Gold held its gains as commodities extended their recovery after China said it will boost efforts to right the economy and the U.S. dollar weakened.
Bullion for immediate delivery traded at $1,268.03 an ounce by 9:26 a.m. in Singapore, from $1,267.33 on Monday when it rose 0.7 percent, according to Bloomberg generic pricing. The metal is up 20 percent this year and entered a bull market last week, with platinum and palladium following suit.
A gauge of the greenback dropped to a four-month low on Monday, while the Bloomberg Commodity Index climbed to the highest since Dec. 9 as iron ore posted a record jump Monday and oil surged. Meanwhile, Federal Reserve Governor Lael Brainard said the U.S. economy isn’t immune to global risks and called for careful adjustments to the policy rate to preserve the expansion.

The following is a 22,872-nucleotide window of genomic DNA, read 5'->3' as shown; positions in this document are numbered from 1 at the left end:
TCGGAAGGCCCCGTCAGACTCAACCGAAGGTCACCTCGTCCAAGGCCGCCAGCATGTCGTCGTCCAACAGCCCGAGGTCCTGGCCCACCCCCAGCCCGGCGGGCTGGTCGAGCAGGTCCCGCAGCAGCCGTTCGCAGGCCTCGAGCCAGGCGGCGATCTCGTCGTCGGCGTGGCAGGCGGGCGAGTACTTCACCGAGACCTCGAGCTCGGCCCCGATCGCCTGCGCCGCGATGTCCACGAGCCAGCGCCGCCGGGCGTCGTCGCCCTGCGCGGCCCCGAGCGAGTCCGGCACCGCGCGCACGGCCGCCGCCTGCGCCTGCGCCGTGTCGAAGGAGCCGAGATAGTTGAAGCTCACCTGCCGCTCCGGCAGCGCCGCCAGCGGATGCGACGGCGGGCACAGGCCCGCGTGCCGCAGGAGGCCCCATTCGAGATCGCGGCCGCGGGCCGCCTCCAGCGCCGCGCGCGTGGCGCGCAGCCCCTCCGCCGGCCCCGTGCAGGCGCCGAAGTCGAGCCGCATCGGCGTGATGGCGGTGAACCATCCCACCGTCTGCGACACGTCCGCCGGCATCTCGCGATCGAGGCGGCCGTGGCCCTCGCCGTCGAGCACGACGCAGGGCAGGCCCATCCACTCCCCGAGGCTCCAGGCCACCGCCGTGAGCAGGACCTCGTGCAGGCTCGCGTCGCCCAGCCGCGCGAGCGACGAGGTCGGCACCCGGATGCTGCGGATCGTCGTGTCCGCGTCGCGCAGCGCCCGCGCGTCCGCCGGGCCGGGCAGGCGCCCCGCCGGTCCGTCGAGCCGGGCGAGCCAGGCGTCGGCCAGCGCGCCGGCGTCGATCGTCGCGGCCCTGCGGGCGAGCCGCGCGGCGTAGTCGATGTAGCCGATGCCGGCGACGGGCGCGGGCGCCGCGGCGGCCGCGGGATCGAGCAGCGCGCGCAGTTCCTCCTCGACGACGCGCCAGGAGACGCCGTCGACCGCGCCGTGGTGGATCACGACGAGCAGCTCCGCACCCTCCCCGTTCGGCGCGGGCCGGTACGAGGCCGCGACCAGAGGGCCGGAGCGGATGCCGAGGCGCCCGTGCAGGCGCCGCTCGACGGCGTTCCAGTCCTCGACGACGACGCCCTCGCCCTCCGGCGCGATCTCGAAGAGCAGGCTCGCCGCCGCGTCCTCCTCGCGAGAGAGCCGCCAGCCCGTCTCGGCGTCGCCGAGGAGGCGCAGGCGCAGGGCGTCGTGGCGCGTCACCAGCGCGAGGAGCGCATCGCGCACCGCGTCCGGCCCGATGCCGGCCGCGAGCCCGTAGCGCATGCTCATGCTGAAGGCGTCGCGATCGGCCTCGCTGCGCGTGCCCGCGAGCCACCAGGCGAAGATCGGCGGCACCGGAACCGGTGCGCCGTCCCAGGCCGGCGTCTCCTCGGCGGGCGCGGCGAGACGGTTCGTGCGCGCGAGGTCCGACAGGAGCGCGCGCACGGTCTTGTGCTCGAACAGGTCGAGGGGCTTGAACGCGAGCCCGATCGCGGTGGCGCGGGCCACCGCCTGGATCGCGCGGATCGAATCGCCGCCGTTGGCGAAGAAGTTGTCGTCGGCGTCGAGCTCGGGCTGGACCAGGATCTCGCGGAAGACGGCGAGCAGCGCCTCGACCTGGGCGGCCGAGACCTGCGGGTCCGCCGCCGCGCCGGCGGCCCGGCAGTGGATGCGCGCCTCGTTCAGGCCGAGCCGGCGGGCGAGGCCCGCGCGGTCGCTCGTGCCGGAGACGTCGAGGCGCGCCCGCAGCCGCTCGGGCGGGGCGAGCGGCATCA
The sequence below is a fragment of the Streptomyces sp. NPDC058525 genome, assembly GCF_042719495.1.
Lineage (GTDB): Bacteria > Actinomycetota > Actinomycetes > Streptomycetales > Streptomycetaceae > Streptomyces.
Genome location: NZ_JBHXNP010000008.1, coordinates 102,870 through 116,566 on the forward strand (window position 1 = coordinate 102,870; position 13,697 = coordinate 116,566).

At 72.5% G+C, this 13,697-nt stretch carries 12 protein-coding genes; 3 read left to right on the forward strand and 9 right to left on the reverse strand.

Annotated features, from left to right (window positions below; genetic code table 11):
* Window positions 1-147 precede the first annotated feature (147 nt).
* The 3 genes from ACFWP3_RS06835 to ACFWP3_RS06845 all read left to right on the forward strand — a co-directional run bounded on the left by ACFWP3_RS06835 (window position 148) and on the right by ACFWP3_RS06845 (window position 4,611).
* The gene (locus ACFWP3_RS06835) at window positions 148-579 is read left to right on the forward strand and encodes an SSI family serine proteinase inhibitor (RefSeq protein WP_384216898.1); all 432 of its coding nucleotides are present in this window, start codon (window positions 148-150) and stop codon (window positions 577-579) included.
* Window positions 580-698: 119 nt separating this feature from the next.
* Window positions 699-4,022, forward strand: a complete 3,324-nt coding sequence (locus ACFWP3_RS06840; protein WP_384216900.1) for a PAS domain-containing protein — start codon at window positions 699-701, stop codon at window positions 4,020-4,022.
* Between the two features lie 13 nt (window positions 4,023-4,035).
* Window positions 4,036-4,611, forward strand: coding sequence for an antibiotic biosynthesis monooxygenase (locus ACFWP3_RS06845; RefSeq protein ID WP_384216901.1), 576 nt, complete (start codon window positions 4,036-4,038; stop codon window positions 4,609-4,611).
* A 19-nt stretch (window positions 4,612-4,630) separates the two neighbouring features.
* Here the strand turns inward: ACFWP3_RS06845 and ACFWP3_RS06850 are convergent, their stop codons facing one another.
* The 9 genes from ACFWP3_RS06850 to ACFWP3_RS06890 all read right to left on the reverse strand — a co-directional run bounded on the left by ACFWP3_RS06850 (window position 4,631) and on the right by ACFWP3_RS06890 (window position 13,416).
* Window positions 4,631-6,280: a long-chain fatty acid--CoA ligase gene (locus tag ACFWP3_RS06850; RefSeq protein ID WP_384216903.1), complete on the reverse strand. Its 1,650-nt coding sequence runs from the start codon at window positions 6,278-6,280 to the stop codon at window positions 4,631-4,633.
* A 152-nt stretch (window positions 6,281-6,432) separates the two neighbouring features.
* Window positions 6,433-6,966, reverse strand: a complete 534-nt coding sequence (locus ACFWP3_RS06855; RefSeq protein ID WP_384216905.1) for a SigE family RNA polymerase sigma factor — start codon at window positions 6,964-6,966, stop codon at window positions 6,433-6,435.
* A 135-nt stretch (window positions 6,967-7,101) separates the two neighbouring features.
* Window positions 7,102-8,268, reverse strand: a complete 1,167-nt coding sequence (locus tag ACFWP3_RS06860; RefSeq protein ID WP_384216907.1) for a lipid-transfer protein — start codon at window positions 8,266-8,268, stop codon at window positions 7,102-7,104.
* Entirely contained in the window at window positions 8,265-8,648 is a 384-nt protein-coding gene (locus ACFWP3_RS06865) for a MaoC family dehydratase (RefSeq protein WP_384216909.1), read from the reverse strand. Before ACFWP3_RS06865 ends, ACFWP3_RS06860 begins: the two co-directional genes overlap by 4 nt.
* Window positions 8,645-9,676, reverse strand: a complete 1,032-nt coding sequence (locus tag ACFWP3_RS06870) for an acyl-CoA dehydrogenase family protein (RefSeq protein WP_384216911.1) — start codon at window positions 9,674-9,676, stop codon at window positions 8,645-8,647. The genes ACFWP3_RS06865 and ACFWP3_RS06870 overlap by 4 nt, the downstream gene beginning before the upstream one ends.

Gold has benefited from haven demand amid wider market turmoil. The surge in other commodities is now another supporting factor, according to Bob Takai, chief executive officer and president of Sumitomo Corporation Global Research Co.
“This strength or recovery of the commodity market from a very miserable environment is definitely one of the big factors why gold and other precious metals are performing so well,” he said by phone from Tokyo.
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“Over the year going forward, there is very little expectation that the U.S. interest rate is going to rise further,” he said. “The dollar’s strength is capped at this level, and this is good news for precious metals.” Higher rates sap gold’s allure as it doesn’t pay interest, while a stronger dollar makes the metal more expensive in other currencies.
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